That is so interesting, Mary. In March, I will have been writing with the goal of publication for 20 years. I started with picture book manuscripts, then YA, I wrote a RomCom on a dare, wrote more RomComs, some middle grade novels, and have wandered back to picture books. I’ve been blogging since 2008 and back when I started, I tried to blog about things that teen readers would enjoy. I know and love teens. We work with them at the camp where we live. But I ended up blogging about our dog and the insane things my 3 sons were doing, and living up here at a mountain Bible camp. There was some stuff there for the RomCom readers, but really, it was for myself. I posted similar stuff online. Dogs, nature photos, my sons scowling at the camera or making jewelry out of elk bones they’d found in the meadow. Eventually, a writer friend suggested that I write stuff about the things I talked about online. Camp, the forest, dog and kid adventures. I ignore her and wrote more manuscripts. But that nugget ate at me until I stopped and thought about who was really enjoying my RomComs … twelve-year-old boys, my sons’ friends. My editor kept saying, “More romance … there should be kissing!” I was writing RomComs as though my audience were a bunch of sixth-graders, ha! I love writing RomComs and I just finished another one. But I am pushing myself to also write about the stuff that I post about. The forest, kids doing crazy things, dogs, pet chickens, mountain life. I think that I am slowly realizing my strengths, seeing the slingshot that is already gripped in hand that I’ve been ignoring.
Oh that’s a good word, Kristen. Sometimes the best wisdom comes from outsiders who can see our strengths and our audience more easily than we can.
Sorry about the avatar. In case you didn’t know. that’s not me. 🙂
Thank you for this permission! I obviously haven’t found my slingshot, but this will help me think it through.
I’m so grateful to hear that, Kathy.
Susan M Malone
This is so timely, and so important. You’ve put marketing into perspective, which authors SO need.
I work with writers every day trying to figure this out. I’m going to send them to read this.
And the funny thing, it’s not about narrowing your options, but rather, freeing yourself to find what works for you.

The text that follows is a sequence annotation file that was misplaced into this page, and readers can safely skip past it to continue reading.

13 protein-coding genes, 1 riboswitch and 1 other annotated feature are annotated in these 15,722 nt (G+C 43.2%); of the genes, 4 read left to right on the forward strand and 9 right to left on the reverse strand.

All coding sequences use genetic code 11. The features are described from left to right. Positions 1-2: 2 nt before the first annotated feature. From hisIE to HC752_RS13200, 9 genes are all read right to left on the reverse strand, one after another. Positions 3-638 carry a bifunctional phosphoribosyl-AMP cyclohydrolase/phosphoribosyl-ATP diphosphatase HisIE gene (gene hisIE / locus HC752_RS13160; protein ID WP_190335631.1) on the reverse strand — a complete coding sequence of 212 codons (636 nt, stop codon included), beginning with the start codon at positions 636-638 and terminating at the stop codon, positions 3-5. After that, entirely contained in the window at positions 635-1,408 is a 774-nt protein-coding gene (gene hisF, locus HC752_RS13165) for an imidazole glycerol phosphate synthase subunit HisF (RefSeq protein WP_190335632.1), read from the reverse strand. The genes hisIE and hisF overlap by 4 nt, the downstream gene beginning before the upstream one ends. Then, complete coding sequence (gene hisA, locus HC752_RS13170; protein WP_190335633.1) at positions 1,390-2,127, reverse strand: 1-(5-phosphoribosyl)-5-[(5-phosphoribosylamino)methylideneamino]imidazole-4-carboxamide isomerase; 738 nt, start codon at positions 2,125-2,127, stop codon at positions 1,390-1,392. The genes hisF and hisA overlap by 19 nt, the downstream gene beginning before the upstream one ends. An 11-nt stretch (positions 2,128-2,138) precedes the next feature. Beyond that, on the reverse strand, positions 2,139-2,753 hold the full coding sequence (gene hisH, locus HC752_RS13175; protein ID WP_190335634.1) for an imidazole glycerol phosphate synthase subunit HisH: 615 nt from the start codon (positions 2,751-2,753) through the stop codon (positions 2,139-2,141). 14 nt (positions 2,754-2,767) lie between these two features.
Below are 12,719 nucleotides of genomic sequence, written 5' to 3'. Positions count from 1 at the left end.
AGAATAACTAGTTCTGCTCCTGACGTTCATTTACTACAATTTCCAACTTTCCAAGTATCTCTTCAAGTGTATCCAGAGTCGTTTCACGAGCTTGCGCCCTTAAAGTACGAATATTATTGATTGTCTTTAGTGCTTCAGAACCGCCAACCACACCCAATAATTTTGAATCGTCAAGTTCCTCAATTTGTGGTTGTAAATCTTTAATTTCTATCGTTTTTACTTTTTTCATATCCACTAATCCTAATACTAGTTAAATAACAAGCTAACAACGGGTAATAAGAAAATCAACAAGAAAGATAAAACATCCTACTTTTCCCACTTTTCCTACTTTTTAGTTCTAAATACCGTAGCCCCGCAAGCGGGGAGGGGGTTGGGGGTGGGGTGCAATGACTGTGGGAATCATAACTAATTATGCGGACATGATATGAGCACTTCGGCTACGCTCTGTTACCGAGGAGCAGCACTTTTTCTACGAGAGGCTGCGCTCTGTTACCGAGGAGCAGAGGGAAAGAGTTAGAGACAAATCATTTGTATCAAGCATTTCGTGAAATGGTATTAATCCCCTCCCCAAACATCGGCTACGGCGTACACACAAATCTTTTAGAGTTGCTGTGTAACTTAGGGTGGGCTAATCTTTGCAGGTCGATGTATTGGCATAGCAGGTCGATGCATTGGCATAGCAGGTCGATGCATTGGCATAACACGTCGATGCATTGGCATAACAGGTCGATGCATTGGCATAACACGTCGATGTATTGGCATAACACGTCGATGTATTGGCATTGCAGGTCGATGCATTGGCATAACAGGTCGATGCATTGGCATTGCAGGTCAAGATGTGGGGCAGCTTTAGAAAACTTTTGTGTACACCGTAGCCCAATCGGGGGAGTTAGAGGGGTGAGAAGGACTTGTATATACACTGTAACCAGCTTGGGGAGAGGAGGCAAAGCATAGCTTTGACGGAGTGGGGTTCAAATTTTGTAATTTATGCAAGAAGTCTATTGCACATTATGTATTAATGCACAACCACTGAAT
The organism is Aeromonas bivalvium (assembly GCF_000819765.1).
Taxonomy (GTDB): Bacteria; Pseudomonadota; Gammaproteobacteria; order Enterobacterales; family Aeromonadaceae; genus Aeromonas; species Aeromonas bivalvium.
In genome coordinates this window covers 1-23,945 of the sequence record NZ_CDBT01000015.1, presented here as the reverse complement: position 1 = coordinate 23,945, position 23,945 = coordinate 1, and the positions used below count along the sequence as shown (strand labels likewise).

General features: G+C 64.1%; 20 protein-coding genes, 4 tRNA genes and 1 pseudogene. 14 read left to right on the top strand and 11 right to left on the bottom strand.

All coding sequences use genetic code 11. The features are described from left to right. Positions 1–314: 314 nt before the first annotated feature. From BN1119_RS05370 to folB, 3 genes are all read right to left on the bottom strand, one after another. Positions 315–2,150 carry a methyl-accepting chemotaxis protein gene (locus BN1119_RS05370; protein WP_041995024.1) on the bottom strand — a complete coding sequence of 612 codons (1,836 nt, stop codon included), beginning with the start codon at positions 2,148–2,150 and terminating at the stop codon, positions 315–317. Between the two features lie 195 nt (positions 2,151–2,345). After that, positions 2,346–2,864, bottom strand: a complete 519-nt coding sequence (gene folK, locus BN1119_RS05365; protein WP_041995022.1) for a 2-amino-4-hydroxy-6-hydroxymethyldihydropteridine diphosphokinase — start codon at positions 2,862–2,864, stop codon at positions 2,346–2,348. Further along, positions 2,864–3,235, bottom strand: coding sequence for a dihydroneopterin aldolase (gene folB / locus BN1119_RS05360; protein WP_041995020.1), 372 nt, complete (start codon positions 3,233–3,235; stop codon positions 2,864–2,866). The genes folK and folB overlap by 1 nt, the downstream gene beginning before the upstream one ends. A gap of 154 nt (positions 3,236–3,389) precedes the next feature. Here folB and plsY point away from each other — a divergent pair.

It’s about understanding your strengths, then walking in them.
Susan M Malone
Truly. And it’s just so refreshing when industry professionals can explain that so well to writers.
Thank you again!
Thank you for this encouragement and permission! I stepped away from writing and writing-related social media for several years because of work and family things. I turned back to it last fall now that we’re empty nesters and I’m working from home FT again because of Covid.
I’ve always enjoyed artsy things and can play in Canva for hours! I love making memes with Bible verses or inspirational quotes and have been more active on Instagram and Pinterest lately. Maybe creating things for the different platforms has been my slingshot all along and I didn’t realize it. 🙂
I really like the visual aspect of insta, so I relate to what you’re saying here, Leigh.
Not my issue, not my business, but whatever.
I really have not much to say
about the whole marketing thing,
and, you know, well, anyway,
there’s not so much such as me can bring
to a chat ’bout who wants what
or to sharp-focused sales campaign;
my bolt, yeah, it is truly shot,
and I think it’s gonna rain.
My battle may be gone and done,
and that’s the breaks of life on Earth,
but if you hear this, be the one
‘to learn, and give your dreams their birth
that point unto the God on high
and give your readers wings to fly.
Thanks for responding poetically!
Andrew, by framing all your comments in poetry, you keep shedding freshly slanted light for us mere prosaic mortals. (This is the first time I’ve ever commented on one of your comments, but I have always enjoyed them.) Thanks for your adding your unique voice to the conversation.
DAMON J GRAY
Mary, this is wonderful. This is a breath of fresh air. I’m going to print this and save it. It’s probably the best thing I’ve read in months.
Thank you for sharing!
I love hearing that you’re printing it. 🙂
Lori Ann Wood
Great words of encouragement in an intimidating market. Love your honesty. Thank you.
I’m glad it encouraged you, Lori Ann.
Thank you so much for this, Mary. What a breath of fresh air! What you’ve shared confirms what God showed me recently! I wish we could sit down over a cup of coffee (or tea) so I could share with you what I’ve realized.
You’re right, too often we put on what works for someone else only to realize it just does not fit us. I can’t wear my father’s shoes anymore than he can wear mine; I can’t be anyone else other than I am or else I’m sinning against God’s design of me.
So encouraging. Thank you. God bless.
Colleen K Snyder
This is so encouraging and so true. Most of us are out there, like you, throwing money at strategies and plans and “this will guarantee you sales” and “use my method or you’re doomed to failure” approaches. More conventions. More “sure-fire” approaches that like Saul’s armor, do not fit. As Christians, we need to spend more time asking the Lord what HE wants us to do with our books, instead of floundering around marketing and selling on our own. Trying new things is great- if God directs. He won’t send you where He can’t keep you. Thank you for reaffirming what I believed to begin with. Let God direct. Then He gets the glory!
Love this, Mary! I love the thought that I do have the freedom to be me and find God’s fit for me as I navigate terrain that’s not easy for me to trudge through! Trusting He’ll do just that.